Weekly Photo Challenge: Merge of Crystalline Deposits


Last weekend, on our return trip from vacationing in Georgia, we had the opportunity to stop at Luray Caverns in the Shenandoah Valley of Virginia.  I have never toured the caverns… They were absolutely spectacular!  So this week, instead of merging unlikely subjects in my photography, I could not resist sharing some of our pictures from the tour…

Stalactites & stalagmites finally merge to form a pillar as a result of crystallized deposits accumulating over hundreds of thousands of years.

Just to give you an idea of how amazing this cavern is, here is a brief synopsis on how these formations occur…  Very simply, the cave deposits are formed by small trickles of rain water that pick up diluted carbonic acid as it seeps through decaying vegetation in the soil, and into the rocky cavern below. This combined with the cave’s atmosphere, creates a formula for lime precipitation to build in rings that eventually form the long stalactites from the ceiling.  As the deposits then travel down to the floor of the cave, the same process occurs in reverse, where a stalagmite is built up  from the ground.  New deposits actively accumulate at the rate of one cubic inch in 120 years!!!  Over the course of thousands, even millions of years, these stalactites growing downward and stalagmites building upward merge to form a column or pillar, resulting in amazing natural stone formations.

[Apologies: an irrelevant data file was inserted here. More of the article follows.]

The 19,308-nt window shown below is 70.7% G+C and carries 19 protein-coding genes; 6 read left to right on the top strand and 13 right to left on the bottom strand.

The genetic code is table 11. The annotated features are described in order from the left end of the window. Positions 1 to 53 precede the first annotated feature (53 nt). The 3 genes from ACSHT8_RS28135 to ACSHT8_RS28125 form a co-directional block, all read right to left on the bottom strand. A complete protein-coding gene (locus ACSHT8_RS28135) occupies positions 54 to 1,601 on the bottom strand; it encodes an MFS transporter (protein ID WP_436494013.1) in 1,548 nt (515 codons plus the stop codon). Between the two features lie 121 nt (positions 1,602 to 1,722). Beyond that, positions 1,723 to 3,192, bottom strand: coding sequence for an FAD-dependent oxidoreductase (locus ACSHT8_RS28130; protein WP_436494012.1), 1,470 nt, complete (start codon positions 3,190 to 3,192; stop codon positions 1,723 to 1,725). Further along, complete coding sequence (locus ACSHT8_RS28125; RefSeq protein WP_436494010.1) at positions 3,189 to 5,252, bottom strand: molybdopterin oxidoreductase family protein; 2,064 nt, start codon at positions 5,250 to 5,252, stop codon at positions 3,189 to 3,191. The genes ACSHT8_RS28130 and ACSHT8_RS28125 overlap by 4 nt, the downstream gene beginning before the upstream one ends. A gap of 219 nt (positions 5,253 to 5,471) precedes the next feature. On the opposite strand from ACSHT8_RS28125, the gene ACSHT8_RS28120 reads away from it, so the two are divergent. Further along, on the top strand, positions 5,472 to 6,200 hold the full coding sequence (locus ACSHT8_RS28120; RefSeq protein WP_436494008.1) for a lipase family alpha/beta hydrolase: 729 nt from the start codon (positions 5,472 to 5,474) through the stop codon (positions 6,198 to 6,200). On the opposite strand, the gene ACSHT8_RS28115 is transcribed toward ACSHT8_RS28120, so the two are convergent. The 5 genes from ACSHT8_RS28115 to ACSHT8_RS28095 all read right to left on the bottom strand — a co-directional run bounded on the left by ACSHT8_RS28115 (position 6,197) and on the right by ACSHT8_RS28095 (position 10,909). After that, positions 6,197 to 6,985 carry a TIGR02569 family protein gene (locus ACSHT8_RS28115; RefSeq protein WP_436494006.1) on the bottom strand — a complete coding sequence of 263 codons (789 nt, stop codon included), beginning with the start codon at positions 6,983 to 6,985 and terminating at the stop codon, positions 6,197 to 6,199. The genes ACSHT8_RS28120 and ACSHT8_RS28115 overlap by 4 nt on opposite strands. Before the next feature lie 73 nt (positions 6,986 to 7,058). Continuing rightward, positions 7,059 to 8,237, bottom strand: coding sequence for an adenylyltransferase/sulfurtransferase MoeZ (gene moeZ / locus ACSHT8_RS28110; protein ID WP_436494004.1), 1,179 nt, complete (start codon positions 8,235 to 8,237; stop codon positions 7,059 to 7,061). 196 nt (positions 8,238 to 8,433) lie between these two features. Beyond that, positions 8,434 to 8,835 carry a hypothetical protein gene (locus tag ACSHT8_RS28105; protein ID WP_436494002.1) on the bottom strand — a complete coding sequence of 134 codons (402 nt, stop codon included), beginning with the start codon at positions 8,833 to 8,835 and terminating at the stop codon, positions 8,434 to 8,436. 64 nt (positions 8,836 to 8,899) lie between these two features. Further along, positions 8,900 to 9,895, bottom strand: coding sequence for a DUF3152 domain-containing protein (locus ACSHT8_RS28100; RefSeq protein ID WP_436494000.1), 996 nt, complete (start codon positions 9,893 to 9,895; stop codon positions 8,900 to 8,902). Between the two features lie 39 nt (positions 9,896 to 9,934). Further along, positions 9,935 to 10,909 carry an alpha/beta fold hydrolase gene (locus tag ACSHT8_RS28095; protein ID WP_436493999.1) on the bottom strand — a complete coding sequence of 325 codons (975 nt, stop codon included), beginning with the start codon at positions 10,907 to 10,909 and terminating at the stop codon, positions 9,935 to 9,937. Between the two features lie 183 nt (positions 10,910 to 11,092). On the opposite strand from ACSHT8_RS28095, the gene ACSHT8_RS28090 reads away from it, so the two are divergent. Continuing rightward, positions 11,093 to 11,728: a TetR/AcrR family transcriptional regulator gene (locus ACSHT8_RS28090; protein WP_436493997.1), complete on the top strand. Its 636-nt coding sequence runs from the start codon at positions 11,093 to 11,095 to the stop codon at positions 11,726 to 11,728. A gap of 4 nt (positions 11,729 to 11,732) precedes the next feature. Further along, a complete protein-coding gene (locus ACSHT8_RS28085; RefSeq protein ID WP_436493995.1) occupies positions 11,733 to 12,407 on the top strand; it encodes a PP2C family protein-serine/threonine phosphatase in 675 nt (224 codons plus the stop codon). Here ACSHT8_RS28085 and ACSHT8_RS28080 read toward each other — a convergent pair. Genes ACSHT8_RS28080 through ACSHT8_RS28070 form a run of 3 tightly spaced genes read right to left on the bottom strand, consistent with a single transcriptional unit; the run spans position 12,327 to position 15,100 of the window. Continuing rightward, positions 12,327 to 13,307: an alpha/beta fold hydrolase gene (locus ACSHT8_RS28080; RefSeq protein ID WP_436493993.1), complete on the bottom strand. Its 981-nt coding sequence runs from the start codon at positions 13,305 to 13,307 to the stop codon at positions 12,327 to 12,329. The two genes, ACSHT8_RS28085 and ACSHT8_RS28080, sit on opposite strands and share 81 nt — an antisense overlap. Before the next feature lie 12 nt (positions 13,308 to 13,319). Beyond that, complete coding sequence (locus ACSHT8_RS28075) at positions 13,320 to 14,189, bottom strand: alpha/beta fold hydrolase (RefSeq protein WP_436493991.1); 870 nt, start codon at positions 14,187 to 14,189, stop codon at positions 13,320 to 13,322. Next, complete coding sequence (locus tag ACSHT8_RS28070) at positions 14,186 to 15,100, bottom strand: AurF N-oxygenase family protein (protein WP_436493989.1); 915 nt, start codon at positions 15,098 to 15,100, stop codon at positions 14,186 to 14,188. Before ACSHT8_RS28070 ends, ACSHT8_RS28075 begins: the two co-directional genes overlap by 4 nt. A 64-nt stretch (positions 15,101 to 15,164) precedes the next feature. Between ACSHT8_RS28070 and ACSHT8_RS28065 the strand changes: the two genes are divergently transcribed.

These photographs do not adequately convey the majesty of this cavern… definitely a must-see for any traveler!!!

A draped translucent calcite form of “Saracen’s Tent” at Luray Caverns, Virginia.

This double column formation is one of the largest in the caverns, standing 47 feet tall in the 60 foot high chamber of “Giant’s Hall”.

“Dream Lake” is no more than 18 – 20 inches deep and covers an area more than 2000 square feet. With no movement of the water, its mirror-like quality reflects the stalactites dropping down from the ceiling of the cave.

The “Wishing Well” appears to have a depth of 3 – 4 feet, but is actually closer to 6 – 7 feet at its deepest point. Over $898,000 have been collected and donated to charities since 1954!!!

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10 responses »

  1. Thanks so much… I am still awestruck when I reminisce through our photos. Minerals in the enclosing rocks date back to the Ordovician period 400 million years ago! What a treasure for us to be able to fully experience!!! 🙂

    • Thank you – my husband shot most of these with his fancy schmancy camera… I agree, the last photo is gorgeous and true to the live color! His camera captures much better contrasts than the auto settings of my l’il ol’ point ‘n shoot! 🙂 There is a much better scientific explanation at Luray’s website, but I tried to accurately get the basics across without going into too much detail.

  2. Wow. I visited the caverns as a child but haven’t been back in so many years. More interesting than I remembered. These are fantastic images. Thanks for posting… and for liking my flower picture for the weekly photo challenge!

    • I grew up in Virginia and regularly traveled throughout the Shenandoah mountains… I can’t believe I was missing this all those years! I can’t wait to return – you should do the same!!! There should be 1/4 inch more growth since your last visit!!! Haha…

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